Dr Sasha Grishin,
Canberra Times review of the Beaver Gallery exhibition.
The Canberra-based artist Dianne Fogwell, is a master craftsman with an exceptional command of printmaking technologies. She is also an artist who is particularly obsessed with the surfaces of her works.
Dianne Fogwell has refused to stand still or lock herself into a particular style or idiom. Today, at age 53, she is reinventing herself as a fantasist – a creator of dream-like realities, but set within a specific Canberra “wonderscape”. Perhaps to say reinventing a slightly misleading, as the fantastic element has always been present in her art, but now it has become the most prominent element. Living in an inner north suburb of Canberra, she observes, samples and collects elements of the natural environment which surround her – leaves, flowers and butterfly wings – and weaves them together into a fantasy-like narrative.
She also dislikes the transparency of means in her art making and enjoys the element of surprise. As the viewer stares into her dense radiating surfaces there is a quality of alchemy about the work – we are never quite certain exactly how it was done. A major piece in the exhibition, “The Musicians (2008)”, has a great complexity in its surface where Fogwell has combined linocut and wood cut designs with oil-painted imagery mounted on gesso on panel. The flowers and butterflies appear suspended in space or drafting on an invisible breeze. Structurally she thinks as a printmaker, with a constant layering of surfaces, and she invites the viewer to dissolve into her compositions.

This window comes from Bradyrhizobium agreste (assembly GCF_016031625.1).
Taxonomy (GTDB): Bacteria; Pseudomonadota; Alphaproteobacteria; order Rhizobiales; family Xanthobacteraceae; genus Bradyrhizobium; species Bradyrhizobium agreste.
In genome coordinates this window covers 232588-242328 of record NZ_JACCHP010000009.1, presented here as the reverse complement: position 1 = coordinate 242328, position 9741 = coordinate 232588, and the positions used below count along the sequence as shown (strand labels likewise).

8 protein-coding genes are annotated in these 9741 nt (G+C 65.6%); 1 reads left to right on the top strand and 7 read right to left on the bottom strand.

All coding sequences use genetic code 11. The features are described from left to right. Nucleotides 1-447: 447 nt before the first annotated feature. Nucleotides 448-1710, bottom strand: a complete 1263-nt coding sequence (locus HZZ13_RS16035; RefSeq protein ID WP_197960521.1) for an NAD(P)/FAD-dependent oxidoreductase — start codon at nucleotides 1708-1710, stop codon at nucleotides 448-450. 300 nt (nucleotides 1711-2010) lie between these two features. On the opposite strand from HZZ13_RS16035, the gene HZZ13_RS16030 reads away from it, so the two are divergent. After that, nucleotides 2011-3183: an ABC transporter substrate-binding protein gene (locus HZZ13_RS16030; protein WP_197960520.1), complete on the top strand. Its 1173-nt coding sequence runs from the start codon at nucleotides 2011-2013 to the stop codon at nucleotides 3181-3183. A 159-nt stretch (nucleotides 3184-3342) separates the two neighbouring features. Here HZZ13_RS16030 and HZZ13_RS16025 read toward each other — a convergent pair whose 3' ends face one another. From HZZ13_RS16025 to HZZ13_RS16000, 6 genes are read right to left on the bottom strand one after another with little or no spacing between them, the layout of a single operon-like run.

Other pieces in the exhibition, such as “journey” involve more of a mapping dimension but perhaps less of a physical movement through space and more of a daydream about space. Incidents, comic and ephemeral, diaries and objects, dreams, yearnings and multiple realities all play a part in many of her works in this exhibition.
Having observed and admired Fogwell’s art for more than two decades, I never cease to be amazed by the fecundity of her imagination.
She manages to combine that which is very personal and intimate with an Alice in Wonderland – like innocence and shares that sense of discovery with the beholder.
Refusing to categorised and pigeon-holed within a particular stylistic orientation, Fogwell certainly is what the print media call an “original”. With a distinctive yet constantly changing voice.